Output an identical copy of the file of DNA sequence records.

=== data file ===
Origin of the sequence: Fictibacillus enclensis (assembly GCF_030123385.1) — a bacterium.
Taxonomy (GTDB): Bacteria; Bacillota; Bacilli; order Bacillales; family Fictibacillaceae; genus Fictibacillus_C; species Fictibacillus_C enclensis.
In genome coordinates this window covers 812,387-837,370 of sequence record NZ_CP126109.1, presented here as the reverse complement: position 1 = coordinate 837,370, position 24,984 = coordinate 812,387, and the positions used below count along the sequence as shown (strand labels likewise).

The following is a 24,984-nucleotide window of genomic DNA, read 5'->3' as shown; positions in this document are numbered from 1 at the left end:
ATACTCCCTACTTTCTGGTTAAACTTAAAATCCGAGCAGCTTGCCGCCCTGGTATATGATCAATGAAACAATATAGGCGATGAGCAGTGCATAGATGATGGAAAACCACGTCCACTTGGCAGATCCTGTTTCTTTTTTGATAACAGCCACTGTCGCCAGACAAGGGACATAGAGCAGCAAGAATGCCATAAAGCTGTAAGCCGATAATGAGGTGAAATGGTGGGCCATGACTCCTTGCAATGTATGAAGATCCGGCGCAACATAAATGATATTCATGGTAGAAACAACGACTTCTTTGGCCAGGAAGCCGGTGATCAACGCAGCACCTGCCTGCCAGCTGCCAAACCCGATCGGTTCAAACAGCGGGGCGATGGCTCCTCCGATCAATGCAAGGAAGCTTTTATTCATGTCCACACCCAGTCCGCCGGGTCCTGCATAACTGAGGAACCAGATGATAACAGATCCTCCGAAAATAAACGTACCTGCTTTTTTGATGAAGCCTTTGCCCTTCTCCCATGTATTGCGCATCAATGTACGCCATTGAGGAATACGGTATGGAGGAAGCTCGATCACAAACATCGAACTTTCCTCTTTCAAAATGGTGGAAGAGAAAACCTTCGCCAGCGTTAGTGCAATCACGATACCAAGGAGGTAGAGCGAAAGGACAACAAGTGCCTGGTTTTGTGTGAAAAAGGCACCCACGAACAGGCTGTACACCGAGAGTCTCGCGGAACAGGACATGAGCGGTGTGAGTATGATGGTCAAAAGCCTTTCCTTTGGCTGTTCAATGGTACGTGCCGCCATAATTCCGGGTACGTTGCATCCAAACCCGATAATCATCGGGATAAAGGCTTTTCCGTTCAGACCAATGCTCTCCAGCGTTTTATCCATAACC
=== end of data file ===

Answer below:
Origin of the sequence: Fictibacillus enclensis (assembly GCF_030123385.1) — a bacterium.
Taxonomy (GTDB): Bacteria; Bacillota; Bacilli; order Bacillales; family Fictibacillaceae; genus Fictibacillus_C; species Fictibacillus_C enclensis.
In genome coordinates this window covers 812,387-837,370 of sequence record NZ_CP126109.1, presented here as the reverse complement: position 1 = coordinate 837,370, position 24,984 = coordinate 812,387, and the positions used below count along the sequence as shown (strand labels likewise).

The following is a 24,984-nucleotide window of genomic DNA, read 5'->3' as shown; positions in this document are numbered from 1 at the left end:
ATACTCCCTACTTTCTGGTTAAACTTAAAATCCGAGCAGCTTGCCGCCCTGGTATATGATCAATGAAACAATATAGGCGATGAGCAGTGCATAGATGATGGAAAACCACGTCCACTTGGCAGATCCTGTTTCTTTTTTGATAACAGCCACTGTCGCCAGACAAGGGACATAGAGCAGCAAGAATGCCATAAAGCTGTAAGCCGATAATGAGGTGAAATGGTGGGCCATGACTCCTTGCAATGTATGAAGATCCGGCGCAACATAAATGATATTCATGGTAGAAACAACGACTTCTTTGGCCAGGAAGCCGGTGATCAACGCAGCACCTGCCTGCCAGCTGCCAAACCCGATCGGTTCAAACAGCGGGGCGATGGCTCCTCCGATCAATGCAAGGAAGCTTTTATTCATGTCCACACCCAGTCCGCCGGGTCCTGCATAACTGAGGAACCAGATGATAACAGATCCTCCGAAAATAAACGTACCTGCTTTTTTGATGAAGCCTTTGCCCTTCTCCCATGTATTGCGCATCAATGTACGCCATTGAGGAATACGGTATGGAGGAAGCTCGATCACAAACATCGAACTTTCCTCTTTCAAAATGGTGGAAGAGAAAACCTTCGCCAGCGTTAGTGCAATCACGATACCAAGGAGGTAGAGCGAAAGGACAACAAGTGCCTGGTTTTGTGTGAAAAAGGCACCCACGAACAGGCTGTACACCGAGAGTCTCGCGGAACAGGACATGAGCGGTGTGAGTATGATGGTCAAAAGCCTTTCCTTTGGCTGTTCAATGGTACGTGCCGCCATAATTCCGGGTACGTTGCATCCAAACCCGATAATCATCGGGATAAAGGCTTTTCCGTTCAGACCAATGCTCTCCAGCGTTTTATCCATAACC